Knowledge and intelligence are the essential qualities
that distinguish a human being from other living creatures.
While intelligence is innate, and in-born, knowledge
is acquired. But both these noble qualities are motivated,
nourished and cultured in academic bodies. These institutions
of higher learning are widely known as Universities.
Ancient India with its hoary tradition and glorious
past has a claim to have had a Sanskrit college during
the reign of Pallavas in the sixth century A.D. and
much earlier a University at Nalanda in the north of
India. Much later in the 19th century, there arose the
reputed Madras, Bombay and Calcutta Universities during
the British paramountcy in India. So, the concept of
organised academic learning through the Universities
is neither strange nor new to India. Even before the
second millennium A.D., there had been Senatus Academicus
known as First, Second and Third Cankams for the growth
and development of Tamil, the oldest of the Dravidian
languages in India.
The Tamil language, in the south of India
is known for its antiquity, its richness of vocabulary
and its great classical literature. For a long time, its
depth, uniqueness and glory were not known to the world
outside. Great orientalists such as Max Mueller, Keith
and even Edwin Arnold identified the literature of India
with Sanskrit only. It is this woeful neglect of Tamil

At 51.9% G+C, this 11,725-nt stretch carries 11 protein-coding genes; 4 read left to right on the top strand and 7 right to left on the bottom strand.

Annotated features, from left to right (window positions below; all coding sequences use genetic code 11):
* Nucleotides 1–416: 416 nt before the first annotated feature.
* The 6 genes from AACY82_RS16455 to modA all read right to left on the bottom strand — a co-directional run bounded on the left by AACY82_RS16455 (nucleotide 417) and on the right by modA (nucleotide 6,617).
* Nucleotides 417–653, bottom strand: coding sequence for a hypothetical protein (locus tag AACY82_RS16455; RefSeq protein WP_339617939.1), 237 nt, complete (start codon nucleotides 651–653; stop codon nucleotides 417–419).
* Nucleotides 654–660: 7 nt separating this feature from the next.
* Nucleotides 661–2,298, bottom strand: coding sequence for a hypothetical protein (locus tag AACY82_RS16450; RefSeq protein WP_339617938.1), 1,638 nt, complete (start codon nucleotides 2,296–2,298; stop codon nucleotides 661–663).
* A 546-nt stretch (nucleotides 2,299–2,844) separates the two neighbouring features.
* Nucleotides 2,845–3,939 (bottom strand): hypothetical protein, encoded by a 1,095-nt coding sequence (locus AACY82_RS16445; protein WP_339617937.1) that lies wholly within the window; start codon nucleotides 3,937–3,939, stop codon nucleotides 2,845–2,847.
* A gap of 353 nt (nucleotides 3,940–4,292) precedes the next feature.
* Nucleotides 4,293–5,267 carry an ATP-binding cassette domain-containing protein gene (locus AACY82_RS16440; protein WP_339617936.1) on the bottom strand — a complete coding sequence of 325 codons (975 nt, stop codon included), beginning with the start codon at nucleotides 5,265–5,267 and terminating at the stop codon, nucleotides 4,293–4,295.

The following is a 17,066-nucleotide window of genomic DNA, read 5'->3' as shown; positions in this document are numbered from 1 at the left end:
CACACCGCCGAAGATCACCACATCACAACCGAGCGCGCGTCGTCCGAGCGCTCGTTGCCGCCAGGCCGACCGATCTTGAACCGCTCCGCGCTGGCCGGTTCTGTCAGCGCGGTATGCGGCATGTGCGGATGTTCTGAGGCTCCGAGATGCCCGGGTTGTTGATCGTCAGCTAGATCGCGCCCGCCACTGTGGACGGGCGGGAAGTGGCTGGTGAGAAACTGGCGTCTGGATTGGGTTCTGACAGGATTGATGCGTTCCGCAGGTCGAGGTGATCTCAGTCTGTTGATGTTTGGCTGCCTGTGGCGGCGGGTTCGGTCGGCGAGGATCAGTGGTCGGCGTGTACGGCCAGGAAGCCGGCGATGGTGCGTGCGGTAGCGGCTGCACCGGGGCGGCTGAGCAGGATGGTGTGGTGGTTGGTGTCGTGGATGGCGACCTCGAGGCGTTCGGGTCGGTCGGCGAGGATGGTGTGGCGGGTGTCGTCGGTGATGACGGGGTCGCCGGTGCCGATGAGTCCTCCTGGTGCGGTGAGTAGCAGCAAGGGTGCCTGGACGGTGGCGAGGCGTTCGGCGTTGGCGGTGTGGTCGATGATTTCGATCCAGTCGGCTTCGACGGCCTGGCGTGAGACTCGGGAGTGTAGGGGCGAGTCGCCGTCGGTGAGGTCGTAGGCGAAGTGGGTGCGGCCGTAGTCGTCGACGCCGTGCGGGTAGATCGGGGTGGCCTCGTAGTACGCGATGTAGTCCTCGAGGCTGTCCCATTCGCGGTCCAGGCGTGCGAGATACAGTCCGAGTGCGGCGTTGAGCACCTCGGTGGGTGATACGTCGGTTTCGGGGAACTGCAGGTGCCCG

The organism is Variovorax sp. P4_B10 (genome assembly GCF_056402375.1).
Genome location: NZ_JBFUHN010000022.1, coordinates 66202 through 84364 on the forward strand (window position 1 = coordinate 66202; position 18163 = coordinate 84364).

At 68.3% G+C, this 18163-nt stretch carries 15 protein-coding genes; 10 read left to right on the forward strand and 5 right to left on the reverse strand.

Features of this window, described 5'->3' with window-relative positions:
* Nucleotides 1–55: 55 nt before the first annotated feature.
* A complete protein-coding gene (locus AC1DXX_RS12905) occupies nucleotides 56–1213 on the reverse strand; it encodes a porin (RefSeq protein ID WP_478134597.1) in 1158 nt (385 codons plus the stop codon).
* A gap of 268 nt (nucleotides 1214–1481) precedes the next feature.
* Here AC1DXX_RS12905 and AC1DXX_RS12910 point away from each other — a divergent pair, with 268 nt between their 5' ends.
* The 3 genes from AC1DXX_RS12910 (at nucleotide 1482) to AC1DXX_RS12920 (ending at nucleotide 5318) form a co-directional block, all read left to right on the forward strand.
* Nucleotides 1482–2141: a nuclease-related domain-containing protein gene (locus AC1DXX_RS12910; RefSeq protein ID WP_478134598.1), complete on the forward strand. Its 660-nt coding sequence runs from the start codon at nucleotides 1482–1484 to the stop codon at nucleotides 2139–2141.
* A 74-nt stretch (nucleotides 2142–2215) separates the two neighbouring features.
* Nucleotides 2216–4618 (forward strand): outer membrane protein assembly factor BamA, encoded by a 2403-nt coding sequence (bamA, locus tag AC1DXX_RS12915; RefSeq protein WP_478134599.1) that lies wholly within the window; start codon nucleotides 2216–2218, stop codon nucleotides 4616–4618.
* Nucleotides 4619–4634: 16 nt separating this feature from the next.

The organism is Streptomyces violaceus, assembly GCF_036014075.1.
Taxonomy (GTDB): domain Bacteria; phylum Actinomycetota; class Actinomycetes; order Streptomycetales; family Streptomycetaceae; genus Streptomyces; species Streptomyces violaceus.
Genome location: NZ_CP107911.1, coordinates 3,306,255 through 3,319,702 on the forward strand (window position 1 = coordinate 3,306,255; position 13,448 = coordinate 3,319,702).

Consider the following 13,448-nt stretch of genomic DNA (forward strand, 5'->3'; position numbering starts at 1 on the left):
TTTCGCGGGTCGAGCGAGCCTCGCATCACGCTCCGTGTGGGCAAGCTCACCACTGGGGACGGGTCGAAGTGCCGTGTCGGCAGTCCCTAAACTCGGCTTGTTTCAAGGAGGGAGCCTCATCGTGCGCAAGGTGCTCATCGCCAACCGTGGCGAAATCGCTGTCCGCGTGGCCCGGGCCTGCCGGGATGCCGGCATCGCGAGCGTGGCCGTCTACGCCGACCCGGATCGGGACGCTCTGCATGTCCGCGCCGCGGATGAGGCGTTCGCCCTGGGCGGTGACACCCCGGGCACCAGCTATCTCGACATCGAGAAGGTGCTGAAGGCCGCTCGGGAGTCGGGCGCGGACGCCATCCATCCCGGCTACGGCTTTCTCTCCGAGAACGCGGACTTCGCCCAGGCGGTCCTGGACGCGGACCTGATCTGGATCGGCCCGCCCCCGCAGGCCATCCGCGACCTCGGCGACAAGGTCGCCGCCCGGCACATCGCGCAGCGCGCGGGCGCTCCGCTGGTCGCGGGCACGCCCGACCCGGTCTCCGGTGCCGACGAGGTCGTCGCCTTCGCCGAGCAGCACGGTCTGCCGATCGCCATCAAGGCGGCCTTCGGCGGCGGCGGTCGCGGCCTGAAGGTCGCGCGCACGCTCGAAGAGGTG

in the British period that motivated a confluence of veteran
Tamil scholars at Thanjavur to think in terms of starting
an exclusive university for the development and growth
Tamil as early as 23rd of August, 1925. These scholarly
samaritans opened an account also in the Imperial Bank
at Trichinopoly in the name of the proposed Tamil University.
But perhaps due to the lack of official patronage of the
government, this glorious plan did not materialise.
That noble aspiration in post-independent
India was given a concrete shape in September, 1981. The
Location of the Tamil University was chosen to be in the
outskirts of Thanjavur. This ancient capital of the later
Chola dynasty and the granary of the South as it is known
from time immemorial, was happily accepted as the site
of the University. The Tamil Nadu State Assembly unanimously
passed the Tamil University Act in the second week of
September 1981 and the first Vice-Chancellor took office
a week later, The University Grants Commission accorded
a statutory recognition to the university in 1983.
The aims and objectives of this unitary
type of university comprise a higher research in Tamilology
and advanced study in various other allied branches such
as Linguistics, Translation, Lexicography, Music, Drama
and Manuscriptology. But this pure research-oriented University
introduced academic research by offering M.Phil and Ph.D
programmes in 1992 for a few disciplines such as Language,
Literature, Translation, Sculpture, History and Architecture.
Due to the public demand, even Post graduate programmes
had to be included in June 2003.
To speak of the academic outline of the
Tamil University, mention may be made of the five faculties,
headed by the Deans each.
The Language Faculty with major disciplines
such as Literature, Linguistics, Folklore, School of Indian
Languages, School of Philosophy and Tribal Studies.
The Faculty of Manuscriptology consists
of the Departments of Rare paper Manuscripts, Palm Leaf
Manuscripts, Epigraphy and Under-water Archaeology.
The Faculty of Developing Tamil includes
the Departments of Tamil Studies in Foreign countries,
Translation, Compilation, Sociology and Scientific Tamil
The Faculty of Arts consists of the Departments